Review: How To Rule An Empire and Get Away With It (The Siege #2) by K.J Parker

Rating: 10/10

Synopsis:

This is the story of how the City was saved, by Notker the professional liar, written down because eventually the truth always seeps through.

The City may be under siege, but everyone still has to make a living. Take Notker, the acclaimed playwright, actor and impresario. Nobody works harder, even when he’s not working. Thankfully, the good citizens of Classis appreciate an evening at the theatre even when there are large rocks falling out of the sky.

But Notker is a man of many talents, and all the world is, apparently, a stage. It seems that the Empire needs him – or someone who looks a lot like him – for a role that will call for the performance of a lifetime. At least it will guarantee fame, fortune and immortality. If it doesn’t kill him first.

Review:

Thank you to Nazia and Orbit books for providing me an ARC. All thoughts are mine

How to Rule an Empire is one of the, if not, the most brilliant fantasy novels based on the Byzantine Empire that I have ever read. This is a tale of a conman, a tale of an actor that becomes something bigger than life. I really liked Notker and his ability to adapt in this world-changing novel. An actor that is threatened by three of the most powerful men in the city suddenly becomes privy to the politics of the city that forces him to become Emperor.

Firstly, I applaud Orbit for taking this Byzantine inspired fantasy and adding it onto my shelf. The cover really makes a lot of sense when you read the entire novel. I feel Notker’s mother never really liked him and really wished that in the sequel, we see their chemistry becoming repaired. I was disappointed not to see a map because I really want to see a map of this Byzantine inspired fantasy. I also wished to see more of Ogus and his scenes developing with Notker who becomes the Emperor in a way.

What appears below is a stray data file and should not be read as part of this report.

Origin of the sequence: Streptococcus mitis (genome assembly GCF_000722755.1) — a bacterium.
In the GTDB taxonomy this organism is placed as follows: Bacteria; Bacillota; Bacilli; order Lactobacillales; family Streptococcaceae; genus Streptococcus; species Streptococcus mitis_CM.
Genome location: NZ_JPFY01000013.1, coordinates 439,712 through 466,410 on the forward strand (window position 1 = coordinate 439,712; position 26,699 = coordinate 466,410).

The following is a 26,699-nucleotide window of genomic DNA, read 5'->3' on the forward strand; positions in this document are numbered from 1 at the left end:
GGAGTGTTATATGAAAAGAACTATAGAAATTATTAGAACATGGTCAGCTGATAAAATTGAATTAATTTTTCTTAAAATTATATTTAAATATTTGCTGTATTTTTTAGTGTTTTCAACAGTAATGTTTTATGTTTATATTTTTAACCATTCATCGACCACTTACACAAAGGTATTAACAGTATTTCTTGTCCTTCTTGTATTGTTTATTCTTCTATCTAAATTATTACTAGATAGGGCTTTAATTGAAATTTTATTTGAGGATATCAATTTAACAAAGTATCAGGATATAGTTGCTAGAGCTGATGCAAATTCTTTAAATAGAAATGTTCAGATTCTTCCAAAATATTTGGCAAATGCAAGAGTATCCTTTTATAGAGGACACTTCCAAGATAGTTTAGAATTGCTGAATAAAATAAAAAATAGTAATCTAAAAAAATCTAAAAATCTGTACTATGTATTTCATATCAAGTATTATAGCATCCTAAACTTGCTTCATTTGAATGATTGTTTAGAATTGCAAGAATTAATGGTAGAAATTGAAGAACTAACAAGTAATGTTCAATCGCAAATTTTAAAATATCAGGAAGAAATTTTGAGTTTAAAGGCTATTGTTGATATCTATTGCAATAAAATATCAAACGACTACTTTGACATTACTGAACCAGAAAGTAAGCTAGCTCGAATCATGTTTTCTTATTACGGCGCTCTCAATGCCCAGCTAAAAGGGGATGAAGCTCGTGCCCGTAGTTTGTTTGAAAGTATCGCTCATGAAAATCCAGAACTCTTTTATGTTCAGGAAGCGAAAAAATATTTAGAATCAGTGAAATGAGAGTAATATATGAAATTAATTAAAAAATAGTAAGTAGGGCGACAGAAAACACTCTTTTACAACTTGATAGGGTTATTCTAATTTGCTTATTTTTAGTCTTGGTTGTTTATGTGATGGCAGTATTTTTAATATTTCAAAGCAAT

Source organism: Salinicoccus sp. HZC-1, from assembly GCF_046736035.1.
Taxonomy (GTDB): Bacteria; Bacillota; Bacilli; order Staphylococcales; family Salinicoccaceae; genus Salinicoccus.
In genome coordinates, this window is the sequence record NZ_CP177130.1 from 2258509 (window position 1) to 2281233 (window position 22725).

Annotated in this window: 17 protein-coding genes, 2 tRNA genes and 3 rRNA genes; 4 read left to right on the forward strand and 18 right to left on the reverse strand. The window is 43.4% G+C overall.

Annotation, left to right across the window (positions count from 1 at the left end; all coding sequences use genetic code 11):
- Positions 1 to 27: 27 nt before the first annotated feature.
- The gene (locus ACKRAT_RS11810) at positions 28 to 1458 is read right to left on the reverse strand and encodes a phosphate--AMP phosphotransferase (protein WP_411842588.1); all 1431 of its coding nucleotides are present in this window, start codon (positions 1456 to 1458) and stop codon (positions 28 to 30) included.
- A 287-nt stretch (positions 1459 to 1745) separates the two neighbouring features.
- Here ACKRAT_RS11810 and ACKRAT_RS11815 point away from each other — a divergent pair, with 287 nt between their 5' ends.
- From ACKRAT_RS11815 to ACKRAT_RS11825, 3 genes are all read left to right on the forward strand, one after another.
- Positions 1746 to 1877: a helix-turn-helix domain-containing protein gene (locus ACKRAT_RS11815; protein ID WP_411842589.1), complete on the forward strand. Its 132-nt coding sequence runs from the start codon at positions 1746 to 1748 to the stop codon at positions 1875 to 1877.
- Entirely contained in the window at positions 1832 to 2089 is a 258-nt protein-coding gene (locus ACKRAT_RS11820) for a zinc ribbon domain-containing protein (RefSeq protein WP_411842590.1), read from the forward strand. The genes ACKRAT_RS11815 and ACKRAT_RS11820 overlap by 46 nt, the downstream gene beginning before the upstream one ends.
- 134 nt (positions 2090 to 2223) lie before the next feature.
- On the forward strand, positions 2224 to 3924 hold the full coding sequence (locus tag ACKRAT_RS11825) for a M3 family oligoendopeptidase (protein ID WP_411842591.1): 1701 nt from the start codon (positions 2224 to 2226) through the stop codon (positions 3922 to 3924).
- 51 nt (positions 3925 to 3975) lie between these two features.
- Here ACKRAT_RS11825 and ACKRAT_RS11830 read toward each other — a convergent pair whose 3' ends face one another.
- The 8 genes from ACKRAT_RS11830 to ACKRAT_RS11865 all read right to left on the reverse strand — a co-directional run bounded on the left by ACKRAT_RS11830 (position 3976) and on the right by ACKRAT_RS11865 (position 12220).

This is also, of course, inspired by the 1453 Siege of Constantinople. If you watch Netflix’s Rise of Empire: Ottoman, it provides a somewhat balanced viewpoints of the Roman and Ottoman viewpoints from the siege. If you get started with book 1, it’ll provide some very good context. Notker seems to be inspired from Giovanni Giustiniani, apparently a Genose Captain, part of the Imperial Byzantine titles: Imperial Stable Master.

Bascially put, he’s comes from one of the greatest families of Genose. Hired by the last official Byzantine Emperor Constantine XI Palaiologos, Giovanni proved to be a pain in the neck for the Ottomans. He would fight them back, and he would conduct schemes and ruses to trick the Ottoman attackers. Very similiar things happen. Except you can guess here: Like Notker, Giovanni also fled the city when the attack led by the Ottomans was led by a ferecious assault and Giovanni fled, but he succumbed to his wounds (he attacked but he was wounded very severly). Notker has something similar‚Ķbut you can figure that out. And I did not like Hodda. I don’t think she was ever a good fit for Notker in the first place (in brain and cunning yes. In love? Never.) I think Notker needs some really positive women in his life. Both his mother and Hodda are horrendous in my opinion. Captain Very was also a great character ūüôā

I had so much fun reading this in the first person, I felt I was actively involved in Notker’s story. I CAN’T wait to see where his story goes! Truly, this IS the performance of a lifetime. I daresay Notker has gotten a bigger role that was very‚Ķtremendous for an actor of his capabilities. I cannot wait to read book 3! 10/10 from me.

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